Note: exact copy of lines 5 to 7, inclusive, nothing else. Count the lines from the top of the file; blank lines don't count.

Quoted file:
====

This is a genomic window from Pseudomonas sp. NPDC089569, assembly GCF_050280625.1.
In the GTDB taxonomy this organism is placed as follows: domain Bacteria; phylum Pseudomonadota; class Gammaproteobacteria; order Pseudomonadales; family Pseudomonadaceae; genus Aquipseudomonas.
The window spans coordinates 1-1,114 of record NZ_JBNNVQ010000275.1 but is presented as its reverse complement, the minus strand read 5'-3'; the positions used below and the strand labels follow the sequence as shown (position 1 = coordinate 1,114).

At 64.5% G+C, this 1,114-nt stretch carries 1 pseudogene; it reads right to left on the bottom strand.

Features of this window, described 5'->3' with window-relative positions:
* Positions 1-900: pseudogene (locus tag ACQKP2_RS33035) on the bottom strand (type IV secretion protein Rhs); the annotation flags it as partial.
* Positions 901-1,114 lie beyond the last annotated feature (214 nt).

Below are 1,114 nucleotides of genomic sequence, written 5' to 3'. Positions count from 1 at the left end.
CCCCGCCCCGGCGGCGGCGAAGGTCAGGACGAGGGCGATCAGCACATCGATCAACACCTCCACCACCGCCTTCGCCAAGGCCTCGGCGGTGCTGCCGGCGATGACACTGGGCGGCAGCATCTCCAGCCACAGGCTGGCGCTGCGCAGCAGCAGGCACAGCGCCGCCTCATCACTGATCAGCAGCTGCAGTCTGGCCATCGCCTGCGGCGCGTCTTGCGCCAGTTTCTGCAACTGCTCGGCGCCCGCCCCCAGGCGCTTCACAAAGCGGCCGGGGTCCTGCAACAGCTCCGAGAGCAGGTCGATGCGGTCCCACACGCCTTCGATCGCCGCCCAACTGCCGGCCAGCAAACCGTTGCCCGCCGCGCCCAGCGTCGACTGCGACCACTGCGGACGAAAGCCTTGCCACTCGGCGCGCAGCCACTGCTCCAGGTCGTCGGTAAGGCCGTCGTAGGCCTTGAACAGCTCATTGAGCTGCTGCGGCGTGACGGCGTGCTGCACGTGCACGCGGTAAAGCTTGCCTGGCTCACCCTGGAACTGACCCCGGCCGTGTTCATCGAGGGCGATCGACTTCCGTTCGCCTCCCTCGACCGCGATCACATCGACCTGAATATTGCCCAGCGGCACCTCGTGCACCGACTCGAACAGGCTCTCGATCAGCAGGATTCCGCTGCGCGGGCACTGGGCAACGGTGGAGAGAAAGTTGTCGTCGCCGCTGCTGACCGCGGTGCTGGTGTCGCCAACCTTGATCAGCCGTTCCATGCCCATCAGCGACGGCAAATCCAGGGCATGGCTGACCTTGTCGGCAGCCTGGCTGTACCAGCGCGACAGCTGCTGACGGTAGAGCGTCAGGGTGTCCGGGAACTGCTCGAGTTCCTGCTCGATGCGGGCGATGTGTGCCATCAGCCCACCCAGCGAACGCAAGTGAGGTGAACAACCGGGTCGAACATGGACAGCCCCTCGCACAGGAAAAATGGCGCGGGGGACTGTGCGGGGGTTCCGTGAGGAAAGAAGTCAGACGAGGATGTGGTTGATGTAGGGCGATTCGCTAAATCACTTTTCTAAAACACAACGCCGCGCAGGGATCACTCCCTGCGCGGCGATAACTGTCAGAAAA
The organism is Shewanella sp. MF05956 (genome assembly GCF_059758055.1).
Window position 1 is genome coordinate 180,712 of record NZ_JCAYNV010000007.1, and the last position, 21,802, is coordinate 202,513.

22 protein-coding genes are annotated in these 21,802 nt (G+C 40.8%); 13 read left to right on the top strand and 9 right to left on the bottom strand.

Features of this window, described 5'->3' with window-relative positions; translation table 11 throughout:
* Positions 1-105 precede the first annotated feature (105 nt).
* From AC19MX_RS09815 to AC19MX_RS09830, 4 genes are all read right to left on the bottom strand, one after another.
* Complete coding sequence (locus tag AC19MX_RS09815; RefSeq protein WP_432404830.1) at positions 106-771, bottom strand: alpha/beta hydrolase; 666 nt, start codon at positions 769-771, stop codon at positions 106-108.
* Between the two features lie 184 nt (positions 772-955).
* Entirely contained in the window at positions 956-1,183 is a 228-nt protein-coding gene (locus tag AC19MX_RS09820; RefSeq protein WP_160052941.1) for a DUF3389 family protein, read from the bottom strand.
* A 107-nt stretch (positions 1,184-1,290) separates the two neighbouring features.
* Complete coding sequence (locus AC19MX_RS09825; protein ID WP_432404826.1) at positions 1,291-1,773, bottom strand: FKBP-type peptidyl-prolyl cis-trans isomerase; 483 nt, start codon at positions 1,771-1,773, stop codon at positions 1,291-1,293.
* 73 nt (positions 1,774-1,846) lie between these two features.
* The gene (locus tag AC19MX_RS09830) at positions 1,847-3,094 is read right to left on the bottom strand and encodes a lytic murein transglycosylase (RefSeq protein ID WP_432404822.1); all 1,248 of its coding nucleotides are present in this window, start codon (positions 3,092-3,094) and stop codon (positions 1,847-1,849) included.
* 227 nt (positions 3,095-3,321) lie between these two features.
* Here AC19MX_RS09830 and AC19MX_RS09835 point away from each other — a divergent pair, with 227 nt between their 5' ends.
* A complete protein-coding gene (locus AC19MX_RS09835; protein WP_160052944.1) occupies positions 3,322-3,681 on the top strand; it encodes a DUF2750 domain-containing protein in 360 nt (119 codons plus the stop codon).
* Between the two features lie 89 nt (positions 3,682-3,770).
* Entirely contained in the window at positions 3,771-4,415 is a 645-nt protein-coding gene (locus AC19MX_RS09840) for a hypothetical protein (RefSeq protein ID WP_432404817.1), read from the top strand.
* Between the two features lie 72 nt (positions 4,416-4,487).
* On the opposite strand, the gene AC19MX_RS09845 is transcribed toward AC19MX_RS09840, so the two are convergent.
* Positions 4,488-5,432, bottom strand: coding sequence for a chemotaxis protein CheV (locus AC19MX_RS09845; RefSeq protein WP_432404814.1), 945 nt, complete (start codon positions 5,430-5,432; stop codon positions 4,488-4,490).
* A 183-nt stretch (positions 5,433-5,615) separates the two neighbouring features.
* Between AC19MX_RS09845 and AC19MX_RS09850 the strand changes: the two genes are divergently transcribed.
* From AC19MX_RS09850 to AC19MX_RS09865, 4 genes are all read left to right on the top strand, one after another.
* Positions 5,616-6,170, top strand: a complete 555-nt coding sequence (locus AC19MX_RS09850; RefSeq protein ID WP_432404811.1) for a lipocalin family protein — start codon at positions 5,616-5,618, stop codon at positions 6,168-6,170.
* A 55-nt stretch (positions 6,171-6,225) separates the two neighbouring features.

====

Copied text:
Features of this window, described 5'->3' with window-relative positions:
* Positions 1-900: pseudogene (locus tag ACQKP2_RS33035) on the bottom strand (type IV secretion protein Rhs); the annotation flags it as partial.
* Positions 901-1,114 lie beyond the last annotated feature (214 nt).